This video post asks business owners and advisers two questions: 1) Is your company’s (or your clients’ companies for advisers) dividend policy a good one that is meeting the needs of its owners for current income versus capital appreciation? And 2) If not, do you need to be working on your dividend policy to improve its effectiveness?
Your company or your client’s company has a dividend policy.
I’ll begin this Valuation Video from beautiful Port Orange, Florida and my makeshift board with two questions: One, is it a good dividend policy? In other words, is it meeting the needs of your shareholders for income and capital appreciation? Or, two, do you need to be working on your dividend policy?
In the last written post, I talked about dividend policy. I’ll continue in this video post.
Every company has net operating income after taxes, and there are five things that you can do with it. Number one, you can repay debt, the principal on the debt, and that’s a good thing because lenders like to be repaid. Two, you can invest in working capital, because growing companies need working capital to finance inventories and accounts receivables and current operations. Three, you can replace your existing capital stock when it depreciates. Four, you can invest in growth capital expenditures. And, if there’s anything left, number five, you can distribute to owners. These five things are the five things that you can do with that operating income. The first four yield the appreciation of the business, and the capital appreciation of the business is a component of the total return to shareholders. The fifth, the dividends are economic distributions, or distributions after taxes, that provide current returns to shareholders, or the dividend yield. And the total return is equal to capital appreciation plus the dividend yield.
There are a variety of kinds of companies, of course, and companies have different life cycles. Let’s consider a company that is mature. There are very little required expenditures needed to repay debt, or to invest in working capital, or to invest in capital expenditures for growth. And, consequently, this company may provide heavy distributions, or, number five. Now consider a company in the growth phase, all of its net operating cash flow, net operating income, might be consumed with repayment of debt, working capital replacement, capital expenditures, and growth capital expenditures. And so there might be no dividend. In the mature company, the total return would be low in terms of capital appreciation and high in terms of dividend yield. With the growth company, the total return should be high in terms of capital appreciation and low or none in terms of the dividend. So companies can have a variety of dividend policies.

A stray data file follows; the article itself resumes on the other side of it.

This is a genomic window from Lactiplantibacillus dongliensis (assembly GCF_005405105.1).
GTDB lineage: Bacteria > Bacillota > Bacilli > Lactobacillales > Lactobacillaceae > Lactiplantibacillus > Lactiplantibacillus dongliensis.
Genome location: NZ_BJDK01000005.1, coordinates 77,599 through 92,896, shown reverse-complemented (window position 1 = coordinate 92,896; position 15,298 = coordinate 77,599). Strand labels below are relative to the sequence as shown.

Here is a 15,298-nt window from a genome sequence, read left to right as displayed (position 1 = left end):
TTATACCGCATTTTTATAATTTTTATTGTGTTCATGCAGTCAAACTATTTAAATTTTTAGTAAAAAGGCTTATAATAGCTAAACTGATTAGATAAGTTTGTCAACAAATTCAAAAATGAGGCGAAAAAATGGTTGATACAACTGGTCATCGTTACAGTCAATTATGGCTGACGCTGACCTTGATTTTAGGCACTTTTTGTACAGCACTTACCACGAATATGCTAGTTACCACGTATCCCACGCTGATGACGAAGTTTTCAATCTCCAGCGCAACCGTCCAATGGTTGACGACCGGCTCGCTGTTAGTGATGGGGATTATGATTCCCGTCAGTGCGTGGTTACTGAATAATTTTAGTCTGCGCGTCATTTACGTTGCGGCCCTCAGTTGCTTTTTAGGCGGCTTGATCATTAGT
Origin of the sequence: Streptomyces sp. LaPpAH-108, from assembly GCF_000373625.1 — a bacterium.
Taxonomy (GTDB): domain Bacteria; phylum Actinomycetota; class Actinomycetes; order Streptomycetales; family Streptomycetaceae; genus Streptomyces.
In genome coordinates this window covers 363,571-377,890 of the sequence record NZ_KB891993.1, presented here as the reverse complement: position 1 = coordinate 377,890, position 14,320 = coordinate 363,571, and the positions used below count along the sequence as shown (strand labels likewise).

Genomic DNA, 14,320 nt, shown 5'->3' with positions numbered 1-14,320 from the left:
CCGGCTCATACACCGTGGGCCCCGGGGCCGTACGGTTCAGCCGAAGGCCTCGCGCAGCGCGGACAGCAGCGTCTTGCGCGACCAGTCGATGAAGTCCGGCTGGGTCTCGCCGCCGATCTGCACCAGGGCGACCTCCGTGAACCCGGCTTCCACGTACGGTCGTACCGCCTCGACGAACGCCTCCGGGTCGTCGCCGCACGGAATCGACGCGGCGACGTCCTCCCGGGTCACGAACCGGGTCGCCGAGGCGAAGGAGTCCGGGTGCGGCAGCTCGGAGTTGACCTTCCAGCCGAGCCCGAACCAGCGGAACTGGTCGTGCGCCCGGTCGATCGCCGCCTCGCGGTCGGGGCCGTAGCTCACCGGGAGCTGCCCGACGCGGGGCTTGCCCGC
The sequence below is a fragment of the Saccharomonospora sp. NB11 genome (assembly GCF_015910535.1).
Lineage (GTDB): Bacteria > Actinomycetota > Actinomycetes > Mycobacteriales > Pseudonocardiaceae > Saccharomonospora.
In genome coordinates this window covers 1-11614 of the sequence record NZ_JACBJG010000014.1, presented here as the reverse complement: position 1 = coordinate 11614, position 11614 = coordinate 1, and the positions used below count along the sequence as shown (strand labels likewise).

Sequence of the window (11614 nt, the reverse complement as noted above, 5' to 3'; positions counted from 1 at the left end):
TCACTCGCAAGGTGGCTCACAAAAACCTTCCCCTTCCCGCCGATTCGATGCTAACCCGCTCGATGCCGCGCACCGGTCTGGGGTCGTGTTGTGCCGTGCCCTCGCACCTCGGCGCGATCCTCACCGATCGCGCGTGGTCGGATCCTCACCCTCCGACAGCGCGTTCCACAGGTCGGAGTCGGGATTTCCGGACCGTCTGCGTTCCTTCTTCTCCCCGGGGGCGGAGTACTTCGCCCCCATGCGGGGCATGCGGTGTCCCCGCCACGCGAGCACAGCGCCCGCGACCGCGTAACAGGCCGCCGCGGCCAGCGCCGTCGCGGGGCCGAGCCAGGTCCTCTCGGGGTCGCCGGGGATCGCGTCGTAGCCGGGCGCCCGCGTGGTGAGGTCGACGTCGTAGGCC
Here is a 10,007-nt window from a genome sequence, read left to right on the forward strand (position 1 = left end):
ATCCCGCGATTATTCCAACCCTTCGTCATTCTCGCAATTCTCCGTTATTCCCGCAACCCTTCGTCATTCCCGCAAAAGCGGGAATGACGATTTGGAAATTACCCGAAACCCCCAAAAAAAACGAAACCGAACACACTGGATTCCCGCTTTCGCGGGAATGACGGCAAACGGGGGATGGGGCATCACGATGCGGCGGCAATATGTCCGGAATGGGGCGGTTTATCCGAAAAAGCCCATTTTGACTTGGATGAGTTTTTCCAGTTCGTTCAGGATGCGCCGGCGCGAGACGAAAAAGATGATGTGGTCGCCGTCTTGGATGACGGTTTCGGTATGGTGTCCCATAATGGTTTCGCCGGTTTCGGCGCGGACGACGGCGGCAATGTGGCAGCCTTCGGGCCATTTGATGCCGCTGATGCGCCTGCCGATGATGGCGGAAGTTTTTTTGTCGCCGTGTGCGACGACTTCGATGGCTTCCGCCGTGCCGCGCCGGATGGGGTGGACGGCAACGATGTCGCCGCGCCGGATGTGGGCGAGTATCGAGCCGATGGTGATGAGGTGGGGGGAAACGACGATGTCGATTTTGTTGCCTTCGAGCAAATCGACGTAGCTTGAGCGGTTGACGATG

Let’s just look at a couple of them and mention them. Number one, a constant dollar policy. Your company may be paying a hundred thousand or a million or three million dollars a year, and you’ve been paying that for a long time, and you plan to continue to do that. Next, a percentage of income. Some companies pay out about 40% of net income, 20% of net income, something like that, so a percentage of that income. Next, a constant yield some companies have valuations every year, and that’s a good thing, and then, they pay their dividend based upon a set percentage of value. Perhaps, one percent or three percent of the current valuation. Some companies occasionally make a special dividend. Some companies have an occasional, or sporadic, dividend, and some companies never pay dividends. Still, other companies don’t pay dividends but accumulate cash, and that diminishes the total return for all the shareholders, which is not a good thing.
So now we have two questions: 1) Is your company’s dividend policy a good one? Is it meeting the needs of the shareholders, their desires for current income versus capital appreciation? Is it? Well, if it’s not, 2) Do you need to work on it to improve your dividend policy?
If you need to work on your dividend policy, feel free to call me or feel free to call any of our professionals in our Family Business Services Group at Mercer Capital. We will work with you to develop a better dividend policy for your company.
Until the next Valuation Video, this is Chris Mercer. Good day.